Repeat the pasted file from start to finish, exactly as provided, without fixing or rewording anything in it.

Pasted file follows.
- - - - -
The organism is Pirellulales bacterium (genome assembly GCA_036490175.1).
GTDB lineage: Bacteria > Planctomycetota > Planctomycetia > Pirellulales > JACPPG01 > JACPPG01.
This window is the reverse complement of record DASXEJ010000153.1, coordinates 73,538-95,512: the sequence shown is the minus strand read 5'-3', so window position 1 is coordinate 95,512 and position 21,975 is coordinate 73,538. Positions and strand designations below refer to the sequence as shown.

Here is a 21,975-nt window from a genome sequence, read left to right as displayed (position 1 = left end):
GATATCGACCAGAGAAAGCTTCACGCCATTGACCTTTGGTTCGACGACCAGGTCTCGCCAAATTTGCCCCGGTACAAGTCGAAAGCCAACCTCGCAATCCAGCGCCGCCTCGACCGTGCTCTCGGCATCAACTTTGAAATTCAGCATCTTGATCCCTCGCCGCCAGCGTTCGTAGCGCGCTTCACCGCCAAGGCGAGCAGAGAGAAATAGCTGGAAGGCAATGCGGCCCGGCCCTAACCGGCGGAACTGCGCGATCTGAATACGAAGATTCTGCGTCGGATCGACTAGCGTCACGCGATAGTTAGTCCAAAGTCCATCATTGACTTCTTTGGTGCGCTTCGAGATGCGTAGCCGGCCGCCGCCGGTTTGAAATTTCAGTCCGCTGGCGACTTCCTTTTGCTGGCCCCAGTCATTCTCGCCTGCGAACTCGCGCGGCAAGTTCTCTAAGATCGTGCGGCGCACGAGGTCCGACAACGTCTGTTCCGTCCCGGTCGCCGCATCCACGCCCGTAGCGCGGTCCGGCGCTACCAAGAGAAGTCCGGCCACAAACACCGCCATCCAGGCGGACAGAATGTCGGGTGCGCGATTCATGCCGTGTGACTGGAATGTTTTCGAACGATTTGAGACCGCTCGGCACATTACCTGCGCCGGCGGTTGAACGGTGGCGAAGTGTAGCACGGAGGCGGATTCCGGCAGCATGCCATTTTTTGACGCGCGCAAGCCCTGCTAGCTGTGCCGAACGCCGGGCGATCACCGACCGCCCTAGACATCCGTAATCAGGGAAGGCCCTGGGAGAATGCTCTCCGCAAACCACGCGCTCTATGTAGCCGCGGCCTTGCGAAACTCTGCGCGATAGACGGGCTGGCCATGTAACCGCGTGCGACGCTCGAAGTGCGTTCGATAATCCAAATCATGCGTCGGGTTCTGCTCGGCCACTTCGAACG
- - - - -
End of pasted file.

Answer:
The organism is Pirellulales bacterium (genome assembly GCA_036490175.1).
GTDB lineage: Bacteria > Planctomycetota > Planctomycetia > Pirellulales > JACPPG01 > JACPPG01.
This window is the reverse complement of record DASXEJ010000153.1, coordinates 73,538-95,512: the sequence shown is the minus strand read 5'-3', so window position 1 is coordinate 95,512 and position 21,975 is coordinate 73,538. Positions and strand designations below refer to the sequence as shown.

Here is a 21,975-nt window from a genome sequence, read left to right as displayed (position 1 = left end):
GATATCGACCAGAGAAAGCTTCACGCCATTGACCTTTGGTTCGACGACCAGGTCTCGCCAAATTTGCCCCGGTACAAGTCGAAAGCCAACCTCGCAATCCAGCGCCGCCTCGACCGTGCTCTCGGCATCAACTTTGAAATTCAGCATCTTGATCCCTCGCCGCCAGCGTTCGTAGCGCGCTTCACCGCCAAGGCGAGCAGAGAGAAATAGCTGGAAGGCAATGCGGCCCGGCCCTAACCGGCGGAACTGCGCGATCTGAATACGAAGATTCTGCGTCGGATCGACTAGCGTCACGCGATAGTTAGTCCAAAGTCCATCATTGACTTCTTTGGTGCGCTTCGAGATGCGTAGCCGGCCGCCGCCGGTTTGAAATTTCAGTCCGCTGGCGACTTCCTTTTGCTGGCCCCAGTCATTCTCGCCTGCGAACTCGCGCGGCAAGTTCTCTAAGATCGTGCGGCGCACGAGGTCCGACAACGTCTGTTCCGTCCCGGTCGCCGCATCCACGCCCGTAGCGCGGTCCGGCGCTACCAAGAGAAGTCCGGCCACAAACACCGCCATCCAGGCGGACAGAATGTCGGGTGCGCGATTCATGCCGTGTGACTGGAATGTTTTCGAACGATTTGAGACCGCTCGGCACATTACCTGCGCCGGCGGTTGAACGGTGGCGAAGTGTAGCACGGAGGCGGATTCCGGCAGCATGCCATTTTTTGACGCGCGCAAGCCCTGCTAGCTGTGCCGAACGCCGGGCGATCACCGACCGCCCTAGACATCCGTAATCAGGGAAGGCCCTGGGAGAATGCTCTCCGCAAACCACGCGCTCTATGTAGCCGCGGCCTTGCGAAACTCTGCGCGATAGACGGGCTGGCCATGTAACCGCGTGCGACGCTCGAAGTGCGTTCGATAATCCAAATCATGCGTCGGGTTCTGCTCGGCCACTTCGAACG